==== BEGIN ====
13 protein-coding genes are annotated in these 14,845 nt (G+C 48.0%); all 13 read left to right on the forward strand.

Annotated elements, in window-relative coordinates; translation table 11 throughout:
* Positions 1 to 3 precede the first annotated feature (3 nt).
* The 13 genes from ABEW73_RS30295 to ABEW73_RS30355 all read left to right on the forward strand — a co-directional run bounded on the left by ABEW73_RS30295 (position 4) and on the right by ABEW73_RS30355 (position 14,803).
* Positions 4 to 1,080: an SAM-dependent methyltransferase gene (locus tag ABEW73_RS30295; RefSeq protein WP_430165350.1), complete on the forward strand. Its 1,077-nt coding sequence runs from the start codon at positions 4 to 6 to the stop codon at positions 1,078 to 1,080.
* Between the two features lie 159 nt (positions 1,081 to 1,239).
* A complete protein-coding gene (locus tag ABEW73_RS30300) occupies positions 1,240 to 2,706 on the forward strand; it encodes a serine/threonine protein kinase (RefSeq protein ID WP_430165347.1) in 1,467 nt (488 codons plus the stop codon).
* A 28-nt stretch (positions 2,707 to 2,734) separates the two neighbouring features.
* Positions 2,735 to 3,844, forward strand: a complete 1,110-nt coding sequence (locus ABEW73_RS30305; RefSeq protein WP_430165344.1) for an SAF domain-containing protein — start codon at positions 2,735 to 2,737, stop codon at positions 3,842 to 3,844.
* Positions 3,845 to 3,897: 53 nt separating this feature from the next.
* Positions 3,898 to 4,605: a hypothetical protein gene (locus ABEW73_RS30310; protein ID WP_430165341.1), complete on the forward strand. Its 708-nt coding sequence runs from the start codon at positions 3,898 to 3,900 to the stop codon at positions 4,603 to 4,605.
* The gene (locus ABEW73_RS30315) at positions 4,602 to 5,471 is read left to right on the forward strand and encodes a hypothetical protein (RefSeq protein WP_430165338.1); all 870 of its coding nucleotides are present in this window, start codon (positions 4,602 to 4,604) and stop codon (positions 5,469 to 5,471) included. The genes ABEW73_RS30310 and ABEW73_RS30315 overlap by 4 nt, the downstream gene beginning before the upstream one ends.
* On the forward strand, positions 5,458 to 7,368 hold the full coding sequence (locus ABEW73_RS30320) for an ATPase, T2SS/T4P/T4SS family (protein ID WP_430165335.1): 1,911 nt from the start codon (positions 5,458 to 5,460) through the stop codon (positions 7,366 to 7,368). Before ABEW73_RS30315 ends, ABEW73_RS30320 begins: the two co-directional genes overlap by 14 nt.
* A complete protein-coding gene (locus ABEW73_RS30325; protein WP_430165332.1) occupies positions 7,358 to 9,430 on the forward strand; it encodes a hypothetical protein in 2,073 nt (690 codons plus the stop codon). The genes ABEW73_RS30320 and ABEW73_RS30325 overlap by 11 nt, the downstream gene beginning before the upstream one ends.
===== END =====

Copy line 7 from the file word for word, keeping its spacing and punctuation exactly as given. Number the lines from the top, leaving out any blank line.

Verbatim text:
* A complete protein-coding gene (locus tag ABEW73_RS30300) occupies positions 1,240 to 2,706 on the forward strand; it encodes a serine/threonine protein kinase (RefSeq protein ID WP_430165347.1) in 1,467 nt (488 codons plus the stop codon).